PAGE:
Controlling the FIR filter tap weights in this manner permits the second DAC 30 to further suppress conversion noise at a given out-of-band frequency. Yet even if the second DAC 30 is not selected by the control circuit 40, FIR filtering may still be implemented for the first DAC 20. In one embodiment, for example, the digital-to-analog conversion circuit 10 further includes an array of auxiliary DAC unit elements 54 and a set of auxiliary delays 46. An auxiliary delay transparency command, TRSAUX, controls whether or not the set of auxiliary delays 46 operates transparently. If not operating transparently, the set of auxiliary delays 46 generates a delayed version of the set of digital bits output by the multiplexers 42 (e.g., the first set of digital bits). This delayed version of the digital bits, in turn, drives the array of auxiliary DAC unit elements 54 to implement FIR filtering.

Notably, however, the auxiliary DAC unit elements 54 add additional hardware to the conversion circuit 10 and increase overhead when not used for FIR filtering. Yet this overhead can be reduced by also using the auxiliary DAC unit elements 54 to enhance performance of the conversion circuit 10 in the presence of thermal noise. More specifically, when the set of auxiliary delays 46 operates transparently, it outputs the same data bits as that output by the multiplexers 42. In this case, the array of auxiliary DAC unit elements 54 is driven by the same data bits as that driving the array of equally weighted DAC unit elements 52. Driven by the same bits, the array of auxiliary DAC unit elements 54 provides additional current output for increased analog signal quality in the presence of thermal noise.

Generally, therefore, the array of auxiliary DAC unit elements 54 provides either FIR filtering or additional current responsive to the control circuit's 40 TRSAUX command signal. Of course, circumstances exist when neither FIR filtering or additional current is desired, and, thus, the array of auxiliary DAC unit elements 54 may be powered down responsive to the control circuit's 40 PDAUX command signal.

Likewise, any DAC unit elements 52, 54 may be powered down under other circumstances (examples of which are provided below) in order to reduce power consumption. Powering down may be implemented on an individual basis, or, to reduce design complexity and wiring, for a subset of the elements 52, 54. FIG. 5, for example, illustrates two group power down command signals, PDGRP1 and PDGRP2, which control whether certain subsets of the DAC unit elements 52, 54 are turned off.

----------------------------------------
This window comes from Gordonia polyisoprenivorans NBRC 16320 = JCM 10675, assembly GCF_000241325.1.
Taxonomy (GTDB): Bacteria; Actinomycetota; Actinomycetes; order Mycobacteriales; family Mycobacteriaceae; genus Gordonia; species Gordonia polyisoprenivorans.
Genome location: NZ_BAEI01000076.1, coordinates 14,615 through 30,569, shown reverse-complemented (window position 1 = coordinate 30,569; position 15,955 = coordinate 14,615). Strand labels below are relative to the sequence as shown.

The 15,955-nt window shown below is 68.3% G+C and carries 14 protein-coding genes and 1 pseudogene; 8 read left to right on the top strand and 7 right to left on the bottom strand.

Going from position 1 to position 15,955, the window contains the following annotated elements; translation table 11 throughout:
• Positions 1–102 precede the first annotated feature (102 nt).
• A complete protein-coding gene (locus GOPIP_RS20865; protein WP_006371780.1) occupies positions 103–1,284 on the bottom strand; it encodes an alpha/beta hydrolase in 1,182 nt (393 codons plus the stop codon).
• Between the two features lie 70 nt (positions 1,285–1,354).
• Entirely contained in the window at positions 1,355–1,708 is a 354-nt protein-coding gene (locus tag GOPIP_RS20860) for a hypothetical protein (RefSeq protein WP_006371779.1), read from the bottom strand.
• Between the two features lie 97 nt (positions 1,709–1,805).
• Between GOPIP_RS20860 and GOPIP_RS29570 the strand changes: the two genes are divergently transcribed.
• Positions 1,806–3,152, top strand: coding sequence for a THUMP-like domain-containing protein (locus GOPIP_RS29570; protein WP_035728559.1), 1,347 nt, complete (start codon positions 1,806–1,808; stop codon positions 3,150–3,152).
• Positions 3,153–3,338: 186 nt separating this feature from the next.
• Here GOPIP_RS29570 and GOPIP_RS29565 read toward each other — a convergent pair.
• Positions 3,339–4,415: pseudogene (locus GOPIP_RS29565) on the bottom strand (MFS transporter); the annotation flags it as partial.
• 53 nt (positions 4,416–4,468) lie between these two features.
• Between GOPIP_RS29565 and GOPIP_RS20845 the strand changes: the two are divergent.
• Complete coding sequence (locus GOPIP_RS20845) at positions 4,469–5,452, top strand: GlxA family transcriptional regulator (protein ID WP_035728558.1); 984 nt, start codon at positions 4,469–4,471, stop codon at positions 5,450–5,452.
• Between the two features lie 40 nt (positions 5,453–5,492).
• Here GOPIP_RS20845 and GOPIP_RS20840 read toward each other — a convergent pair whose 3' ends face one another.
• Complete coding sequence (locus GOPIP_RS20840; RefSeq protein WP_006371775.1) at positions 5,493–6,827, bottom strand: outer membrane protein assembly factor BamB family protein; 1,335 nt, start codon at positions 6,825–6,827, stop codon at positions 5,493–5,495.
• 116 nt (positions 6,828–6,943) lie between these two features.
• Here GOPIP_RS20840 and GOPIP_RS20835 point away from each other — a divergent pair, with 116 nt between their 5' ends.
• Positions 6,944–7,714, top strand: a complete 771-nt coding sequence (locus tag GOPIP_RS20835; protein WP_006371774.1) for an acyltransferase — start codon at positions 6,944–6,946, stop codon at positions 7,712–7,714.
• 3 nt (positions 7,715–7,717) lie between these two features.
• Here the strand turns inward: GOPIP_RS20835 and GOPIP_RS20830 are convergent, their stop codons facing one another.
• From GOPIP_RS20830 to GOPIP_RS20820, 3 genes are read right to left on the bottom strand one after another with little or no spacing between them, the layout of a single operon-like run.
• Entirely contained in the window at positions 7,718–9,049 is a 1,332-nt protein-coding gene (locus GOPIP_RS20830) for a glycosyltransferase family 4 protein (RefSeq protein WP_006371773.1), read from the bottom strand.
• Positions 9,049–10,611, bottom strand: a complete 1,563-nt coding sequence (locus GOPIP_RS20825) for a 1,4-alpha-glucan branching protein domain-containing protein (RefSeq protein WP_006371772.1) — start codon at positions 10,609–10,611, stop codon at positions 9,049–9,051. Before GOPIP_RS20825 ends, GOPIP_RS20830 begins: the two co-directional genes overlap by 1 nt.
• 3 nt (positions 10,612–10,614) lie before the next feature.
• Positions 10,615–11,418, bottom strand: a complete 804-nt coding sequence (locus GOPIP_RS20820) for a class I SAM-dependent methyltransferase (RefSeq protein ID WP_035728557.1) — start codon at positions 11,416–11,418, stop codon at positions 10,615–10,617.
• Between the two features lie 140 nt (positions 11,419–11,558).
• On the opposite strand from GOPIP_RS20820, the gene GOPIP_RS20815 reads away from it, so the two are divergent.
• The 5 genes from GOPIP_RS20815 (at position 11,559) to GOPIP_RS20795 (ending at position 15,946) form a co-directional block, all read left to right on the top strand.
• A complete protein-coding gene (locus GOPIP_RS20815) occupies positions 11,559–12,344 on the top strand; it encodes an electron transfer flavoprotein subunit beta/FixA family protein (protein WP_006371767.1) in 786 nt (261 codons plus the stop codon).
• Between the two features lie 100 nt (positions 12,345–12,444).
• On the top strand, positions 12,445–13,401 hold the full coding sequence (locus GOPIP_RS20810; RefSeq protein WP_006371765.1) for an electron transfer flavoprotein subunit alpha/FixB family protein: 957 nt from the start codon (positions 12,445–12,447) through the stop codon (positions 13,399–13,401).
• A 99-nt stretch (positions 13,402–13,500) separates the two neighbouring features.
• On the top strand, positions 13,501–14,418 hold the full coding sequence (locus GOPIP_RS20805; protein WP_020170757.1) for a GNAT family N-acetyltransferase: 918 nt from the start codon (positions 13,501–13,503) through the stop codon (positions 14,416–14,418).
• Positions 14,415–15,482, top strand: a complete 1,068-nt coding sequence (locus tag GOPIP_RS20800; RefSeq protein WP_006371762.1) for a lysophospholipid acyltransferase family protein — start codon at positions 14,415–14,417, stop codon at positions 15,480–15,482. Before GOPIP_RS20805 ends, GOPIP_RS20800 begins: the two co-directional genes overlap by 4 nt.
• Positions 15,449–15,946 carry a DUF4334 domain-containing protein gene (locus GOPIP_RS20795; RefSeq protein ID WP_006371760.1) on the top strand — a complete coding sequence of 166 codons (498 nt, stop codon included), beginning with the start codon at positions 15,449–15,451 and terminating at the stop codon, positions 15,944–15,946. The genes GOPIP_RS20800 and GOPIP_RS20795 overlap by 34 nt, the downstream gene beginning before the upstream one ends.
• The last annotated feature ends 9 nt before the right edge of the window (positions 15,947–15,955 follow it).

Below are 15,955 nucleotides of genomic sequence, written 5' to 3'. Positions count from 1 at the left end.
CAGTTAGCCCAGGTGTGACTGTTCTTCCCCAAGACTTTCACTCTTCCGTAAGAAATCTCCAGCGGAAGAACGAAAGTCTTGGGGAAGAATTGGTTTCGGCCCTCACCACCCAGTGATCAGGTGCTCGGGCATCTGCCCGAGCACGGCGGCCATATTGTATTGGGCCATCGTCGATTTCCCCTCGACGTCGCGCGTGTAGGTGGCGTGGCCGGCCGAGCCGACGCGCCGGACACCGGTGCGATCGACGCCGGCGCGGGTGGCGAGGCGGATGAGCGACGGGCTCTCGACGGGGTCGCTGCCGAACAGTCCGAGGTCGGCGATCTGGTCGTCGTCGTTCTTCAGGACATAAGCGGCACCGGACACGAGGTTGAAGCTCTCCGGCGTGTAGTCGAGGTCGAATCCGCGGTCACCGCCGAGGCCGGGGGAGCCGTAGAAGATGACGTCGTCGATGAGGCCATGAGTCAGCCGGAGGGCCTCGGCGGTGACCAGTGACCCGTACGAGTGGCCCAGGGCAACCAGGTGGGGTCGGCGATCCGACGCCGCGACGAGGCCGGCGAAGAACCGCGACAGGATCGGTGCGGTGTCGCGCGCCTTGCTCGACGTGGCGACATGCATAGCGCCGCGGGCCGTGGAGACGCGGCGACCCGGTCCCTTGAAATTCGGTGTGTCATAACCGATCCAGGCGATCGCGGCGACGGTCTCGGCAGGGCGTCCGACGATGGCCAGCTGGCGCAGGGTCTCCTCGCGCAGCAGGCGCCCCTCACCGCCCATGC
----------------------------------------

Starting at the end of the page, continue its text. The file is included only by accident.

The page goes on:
Still other circumstances may require higher resolution of the first DAC 20. In one embodiment, therefore, the first DAC 20 comprises a segmented DAC. In this case, the more significant bits (MSBs) of the digital signal are thermometer coded bits, while the less significant bits (LSBs) remain binary bits. The control circuit 40 selects the first DAC by selecting to drive the array of equally weighted DAC unit elements 52 with the thermometer code bits and selecting to drive one or more binary weighted DAC unit elements with the LSB(s).

FIG. 5 illustrates this embodiment for a single LSB. Specifically, the MSBs of the digital signal are coded into thermometer coded bits by the binary to thermometer code converter 22, while the LSB of the digital signal remains a binary coded bit. When the control circuit 40 selects the first DAC via the SEL signal, the MSBs are selected by the multiplexers 42 to drive the array of equally weighted DAC unit elements 52 and the LSB is selected by the multiplexer 44 to drive the binary weighted DAC unit element 56.

The above described increase in DAC resolution and powering down of DAC unit elements 52, 54 finds particular utility in power control applications of a wireless communications transmitter. In this case, increasing the resolution of the first DAC 20 through segmentation permits the first DAC to provide acceptable analog signal quality despite low signal power. Furthermore, powering down of the unit elements 52, 54 can be used to reduce the conversion circuit's 10 power consumption during power back-off.

With the above and other points of variation and implementation flexibility in mind, those skilled in the art will appreciate that the present invention is not limited by the foregoing discussion or by the accompanying drawings. Indeed, the present invention is limited only by the following claims and their legal equivalents.

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Classifications
U.S. Classification341/144, 341/146, 341/147, 341/145
International ClassificationH03M1/66
Cooperative ClassificationH03M1/687, H03M1/08, H03M1/0678, H03M1/662, H03M3/504
European ClassificationH03M1/66M, H03M1/06M9D
Legal Events
DateCodeEventDescription
May 24, 2011CCCertificate of correction
May 5, 2009ASAssignment
Free format text: ASSIGNMENT OF ASSIGNORS INTEREST;ASSIGNORS:EK, STAFFAN;ANDERSSON, STEFAN;SIGNING DATES FROM 20090420 TO 20090424;REEL/FRAME:022636/0779
Owner name: TELEFONAKTIEBOLAGET LM ERICSSON (PUBL), SWEDEN